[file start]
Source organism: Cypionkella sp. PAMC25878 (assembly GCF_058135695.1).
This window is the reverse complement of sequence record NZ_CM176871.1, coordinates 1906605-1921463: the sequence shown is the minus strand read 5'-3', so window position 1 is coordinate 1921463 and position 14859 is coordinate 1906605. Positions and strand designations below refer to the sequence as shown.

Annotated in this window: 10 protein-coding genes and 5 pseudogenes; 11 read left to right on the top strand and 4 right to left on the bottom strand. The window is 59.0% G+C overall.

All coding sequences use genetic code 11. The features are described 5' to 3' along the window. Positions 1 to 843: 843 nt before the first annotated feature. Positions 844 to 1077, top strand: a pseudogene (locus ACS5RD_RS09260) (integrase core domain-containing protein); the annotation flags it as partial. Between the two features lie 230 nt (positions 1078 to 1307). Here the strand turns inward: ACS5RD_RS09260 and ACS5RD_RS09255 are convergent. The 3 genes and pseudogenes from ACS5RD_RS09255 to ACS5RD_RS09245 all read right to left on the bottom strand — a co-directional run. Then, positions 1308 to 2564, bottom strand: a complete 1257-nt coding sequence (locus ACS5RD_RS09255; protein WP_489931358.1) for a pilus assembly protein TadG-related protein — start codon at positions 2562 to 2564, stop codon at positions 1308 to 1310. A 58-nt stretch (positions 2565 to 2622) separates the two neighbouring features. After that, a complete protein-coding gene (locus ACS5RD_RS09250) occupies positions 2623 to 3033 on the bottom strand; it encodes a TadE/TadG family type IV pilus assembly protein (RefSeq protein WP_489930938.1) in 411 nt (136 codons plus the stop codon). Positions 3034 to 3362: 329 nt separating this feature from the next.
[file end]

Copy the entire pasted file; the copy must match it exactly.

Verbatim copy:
Source organism: Cypionkella sp. PAMC25878 (assembly GCF_058135695.1).
This window is the reverse complement of sequence record NZ_CM176871.1, coordinates 1906605-1921463: the sequence shown is the minus strand read 5'-3', so window position 1 is coordinate 1921463 and position 14859 is coordinate 1906605. Positions and strand designations below refer to the sequence as shown.

Annotated in this window: 10 protein-coding genes and 5 pseudogenes; 11 read left to right on the top strand and 4 right to left on the bottom strand. The window is 59.0% G+C overall.

All coding sequences use genetic code 11. The features are described 5' to 3' along the window. Positions 1 to 843: 843 nt before the first annotated feature. Positions 844 to 1077, top strand: a pseudogene (locus ACS5RD_RS09260) (integrase core domain-containing protein); the annotation flags it as partial. Between the two features lie 230 nt (positions 1078 to 1307). Here the strand turns inward: ACS5RD_RS09260 and ACS5RD_RS09255 are convergent. The 3 genes and pseudogenes from ACS5RD_RS09255 to ACS5RD_RS09245 all read right to left on the bottom strand — a co-directional run. Then, positions 1308 to 2564, bottom strand: a complete 1257-nt coding sequence (locus ACS5RD_RS09255; protein WP_489931358.1) for a pilus assembly protein TadG-related protein — start codon at positions 2562 to 2564, stop codon at positions 1308 to 1310. A 58-nt stretch (positions 2565 to 2622) separates the two neighbouring features. After that, a complete protein-coding gene (locus ACS5RD_RS09250) occupies positions 2623 to 3033 on the bottom strand; it encodes a TadE/TadG family type IV pilus assembly protein (RefSeq protein WP_489930938.1) in 411 nt (136 codons plus the stop codon). Positions 3034 to 3362: 329 nt separating this feature from the next.